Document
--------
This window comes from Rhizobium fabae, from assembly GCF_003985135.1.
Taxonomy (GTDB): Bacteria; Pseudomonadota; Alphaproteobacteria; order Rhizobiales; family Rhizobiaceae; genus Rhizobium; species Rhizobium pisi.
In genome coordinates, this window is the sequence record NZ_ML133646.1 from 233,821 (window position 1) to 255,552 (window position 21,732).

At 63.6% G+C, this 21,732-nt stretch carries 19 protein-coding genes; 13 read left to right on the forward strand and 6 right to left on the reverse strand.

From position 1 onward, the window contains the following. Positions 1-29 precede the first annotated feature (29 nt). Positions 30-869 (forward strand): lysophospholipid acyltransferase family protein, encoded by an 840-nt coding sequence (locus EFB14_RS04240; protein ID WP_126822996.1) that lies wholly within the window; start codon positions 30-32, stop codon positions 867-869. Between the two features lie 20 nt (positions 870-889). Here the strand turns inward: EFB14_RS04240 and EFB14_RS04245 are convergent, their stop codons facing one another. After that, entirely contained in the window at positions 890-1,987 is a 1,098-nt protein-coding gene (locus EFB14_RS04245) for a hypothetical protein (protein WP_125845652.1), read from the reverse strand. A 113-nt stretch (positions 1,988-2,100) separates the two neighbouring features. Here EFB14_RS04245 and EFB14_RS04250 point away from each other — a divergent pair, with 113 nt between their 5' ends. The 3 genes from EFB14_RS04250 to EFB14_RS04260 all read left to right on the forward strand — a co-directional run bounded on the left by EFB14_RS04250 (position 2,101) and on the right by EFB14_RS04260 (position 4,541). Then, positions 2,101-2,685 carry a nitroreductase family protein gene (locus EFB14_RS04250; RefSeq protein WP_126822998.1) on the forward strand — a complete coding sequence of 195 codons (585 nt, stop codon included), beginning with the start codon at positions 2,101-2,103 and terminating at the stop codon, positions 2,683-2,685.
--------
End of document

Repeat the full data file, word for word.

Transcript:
This window comes from Rhizobium fabae, from assembly GCF_003985135.1.
Taxonomy (GTDB): Bacteria; Pseudomonadota; Alphaproteobacteria; order Rhizobiales; family Rhizobiaceae; genus Rhizobium; species Rhizobium pisi.
In genome coordinates, this window is the sequence record NZ_ML133646.1 from 233,821 (window position 1) to 255,552 (window position 21,732).

At 63.6% G+C, this 21,732-nt stretch carries 19 protein-coding genes; 13 read left to right on the forward strand and 6 right to left on the reverse strand.

From position 1 onward, the window contains the following. Positions 1-29 precede the first annotated feature (29 nt). Positions 30-869 (forward strand): lysophospholipid acyltransferase family protein, encoded by an 840-nt coding sequence (locus EFB14_RS04240; protein ID WP_126822996.1) that lies wholly within the window; start codon positions 30-32, stop codon positions 867-869. Between the two features lie 20 nt (positions 870-889). Here the strand turns inward: EFB14_RS04240 and EFB14_RS04245 are convergent, their stop codons facing one another. After that, entirely contained in the window at positions 890-1,987 is a 1,098-nt protein-coding gene (locus EFB14_RS04245) for a hypothetical protein (protein WP_125845652.1), read from the reverse strand. A 113-nt stretch (positions 1,988-2,100) separates the two neighbouring features. Here EFB14_RS04245 and EFB14_RS04250 point away from each other — a divergent pair, with 113 nt between their 5' ends. The 3 genes from EFB14_RS04250 to EFB14_RS04260 all read left to right on the forward strand — a co-directional run bounded on the left by EFB14_RS04250 (position 2,101) and on the right by EFB14_RS04260 (position 4,541). Then, positions 2,101-2,685 carry a nitroreductase family protein gene (locus EFB14_RS04250; RefSeq protein WP_126822998.1) on the forward strand — a complete coding sequence of 195 codons (585 nt, stop codon included), beginning with the start codon at positions 2,101-2,103 and terminating at the stop codon, positions 2,683-2,685.